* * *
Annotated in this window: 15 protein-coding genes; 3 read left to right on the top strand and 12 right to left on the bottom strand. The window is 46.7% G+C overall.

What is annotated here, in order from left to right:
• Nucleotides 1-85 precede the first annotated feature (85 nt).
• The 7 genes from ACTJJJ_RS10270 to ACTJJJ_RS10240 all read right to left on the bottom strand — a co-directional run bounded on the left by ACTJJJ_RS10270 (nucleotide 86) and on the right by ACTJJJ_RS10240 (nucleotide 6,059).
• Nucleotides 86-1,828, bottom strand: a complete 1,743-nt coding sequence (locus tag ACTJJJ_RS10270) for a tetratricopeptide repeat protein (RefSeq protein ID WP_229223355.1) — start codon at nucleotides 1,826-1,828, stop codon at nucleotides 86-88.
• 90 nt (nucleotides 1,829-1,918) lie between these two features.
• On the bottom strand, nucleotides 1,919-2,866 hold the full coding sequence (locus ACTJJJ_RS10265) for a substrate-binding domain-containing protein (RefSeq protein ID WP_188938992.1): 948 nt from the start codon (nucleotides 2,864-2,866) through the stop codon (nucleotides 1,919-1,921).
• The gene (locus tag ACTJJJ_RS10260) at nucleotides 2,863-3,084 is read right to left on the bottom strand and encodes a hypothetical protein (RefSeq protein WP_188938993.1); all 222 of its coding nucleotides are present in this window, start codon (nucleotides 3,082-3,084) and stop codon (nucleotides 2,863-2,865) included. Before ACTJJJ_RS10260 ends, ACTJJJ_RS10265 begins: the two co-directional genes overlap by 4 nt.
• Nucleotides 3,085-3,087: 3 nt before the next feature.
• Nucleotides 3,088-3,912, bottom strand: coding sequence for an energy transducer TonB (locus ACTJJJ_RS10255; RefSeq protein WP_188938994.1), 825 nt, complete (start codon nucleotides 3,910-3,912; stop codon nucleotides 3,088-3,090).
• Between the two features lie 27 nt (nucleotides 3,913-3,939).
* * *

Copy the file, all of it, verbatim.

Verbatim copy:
Annotated in this window: 15 protein-coding genes; 3 read left to right on the top strand and 12 right to left on the bottom strand. The window is 46.7% G+C overall.

What is annotated here, in order from left to right:
• Nucleotides 1-85 precede the first annotated feature (85 nt).
• The 7 genes from ACTJJJ_RS10270 to ACTJJJ_RS10240 all read right to left on the bottom strand — a co-directional run bounded on the left by ACTJJJ_RS10270 (nucleotide 86) and on the right by ACTJJJ_RS10240 (nucleotide 6,059).
• Nucleotides 86-1,828, bottom strand: a complete 1,743-nt coding sequence (locus tag ACTJJJ_RS10270) for a tetratricopeptide repeat protein (RefSeq protein ID WP_229223355.1) — start codon at nucleotides 1,826-1,828, stop codon at nucleotides 86-88.
• 90 nt (nucleotides 1,829-1,918) lie between these two features.
• On the bottom strand, nucleotides 1,919-2,866 hold the full coding sequence (locus ACTJJJ_RS10265) for a substrate-binding domain-containing protein (RefSeq protein ID WP_188938992.1): 948 nt from the start codon (nucleotides 2,864-2,866) through the stop codon (nucleotides 1,919-1,921).
• The gene (locus tag ACTJJJ_RS10260) at nucleotides 2,863-3,084 is read right to left on the bottom strand and encodes a hypothetical protein (RefSeq protein WP_188938993.1); all 222 of its coding nucleotides are present in this window, start codon (nucleotides 3,082-3,084) and stop codon (nucleotides 2,863-2,865) included. Before ACTJJJ_RS10260 ends, ACTJJJ_RS10265 begins: the two co-directional genes overlap by 4 nt.
• Nucleotides 3,085-3,087: 3 nt before the next feature.
• Nucleotides 3,088-3,912, bottom strand: coding sequence for an energy transducer TonB (locus ACTJJJ_RS10255; RefSeq protein WP_188938994.1), 825 nt, complete (start codon nucleotides 3,910-3,912; stop codon nucleotides 3,088-3,090).
• Between the two features lie 27 nt (nucleotides 3,913-3,939).